First Day

by I.A. Isherwood

I just finished my first day of teaching History 219: The Great War.  The class has 25 students and we meet in one of the dug-out rooms of Plank Gym, a fitting location.  I began the class by talking a bit about war in the nineteenth century and challenges to the notion of peace in an age of industrial change, state formation (and rising nationalism), and imperial rivalries.  It is important to realize that war was not an enigmatic condition in 1914 and that state tensions and violence was a part of the diplomatic world order.  The nineteenth century wars of unification, the Eastern Question, imperial conflicts and settlements, nationalism, etc., were all challenges to the notion of peace over the century and important to address before we jump into conceptualizing the causes of the war.

On Wednesday, the class is reading Gerd Krumich’s essay from John Horne’s Companion to WWI on ‘The War Imagined’.  We will be trying to get at the way that Europeans conceptualized the notion of a future war before 1914 and social/political factors immediately before the July Crisis.  So for those of you in the class, think about the following:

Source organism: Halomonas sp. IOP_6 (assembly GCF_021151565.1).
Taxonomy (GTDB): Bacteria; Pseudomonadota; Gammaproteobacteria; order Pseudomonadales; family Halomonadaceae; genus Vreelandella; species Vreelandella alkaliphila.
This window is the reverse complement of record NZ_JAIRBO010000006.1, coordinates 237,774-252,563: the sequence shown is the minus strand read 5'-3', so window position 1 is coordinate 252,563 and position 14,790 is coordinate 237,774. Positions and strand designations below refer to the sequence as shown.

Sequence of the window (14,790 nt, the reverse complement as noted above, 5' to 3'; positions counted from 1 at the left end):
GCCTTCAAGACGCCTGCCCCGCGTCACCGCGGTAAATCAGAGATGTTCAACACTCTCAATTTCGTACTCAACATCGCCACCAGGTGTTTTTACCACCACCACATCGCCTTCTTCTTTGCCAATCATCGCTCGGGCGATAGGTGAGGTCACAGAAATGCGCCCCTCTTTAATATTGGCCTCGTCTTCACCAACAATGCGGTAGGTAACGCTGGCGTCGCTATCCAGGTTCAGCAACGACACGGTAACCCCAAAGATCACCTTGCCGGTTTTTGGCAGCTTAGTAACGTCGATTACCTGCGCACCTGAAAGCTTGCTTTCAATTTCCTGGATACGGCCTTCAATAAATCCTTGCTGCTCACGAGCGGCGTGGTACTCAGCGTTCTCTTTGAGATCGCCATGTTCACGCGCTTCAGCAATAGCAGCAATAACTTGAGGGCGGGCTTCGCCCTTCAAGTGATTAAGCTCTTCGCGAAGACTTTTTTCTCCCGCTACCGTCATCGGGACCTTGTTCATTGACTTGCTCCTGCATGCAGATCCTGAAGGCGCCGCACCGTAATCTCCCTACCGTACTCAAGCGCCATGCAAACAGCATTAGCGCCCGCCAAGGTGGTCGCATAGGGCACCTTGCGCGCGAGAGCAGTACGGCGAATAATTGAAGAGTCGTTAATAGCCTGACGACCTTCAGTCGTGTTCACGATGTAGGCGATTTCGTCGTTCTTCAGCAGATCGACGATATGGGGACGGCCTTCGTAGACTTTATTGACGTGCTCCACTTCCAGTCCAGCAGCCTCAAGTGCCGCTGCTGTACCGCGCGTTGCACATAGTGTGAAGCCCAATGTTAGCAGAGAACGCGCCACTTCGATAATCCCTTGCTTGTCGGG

• Social movements, common beliefs, and the causes of war.
  • War plans the the acceptability of violence.
  • Predicting/imagining future wars.
  • Responsible vs. irresponsible diplomacy.

There are lots of other themes that we can discuss, but these are a few obvious ones from the reading.  The key thing is to try to imagine how a war was possible in 1914 as a means to understanding why the war came about. Historically reconstructing the decades immediately before the war is essential to understanding how the July Crisis led to a general European/Imperial war.

The big picture here is that the war’s causality is usually taught in ways that are far too reductive and it is our job in the next two weeks to understand why leaders risked war in 1914 and what they thought war was going to look like.  Only then can we really understand how it changed, at a fundamental level, the way people thought about war itself.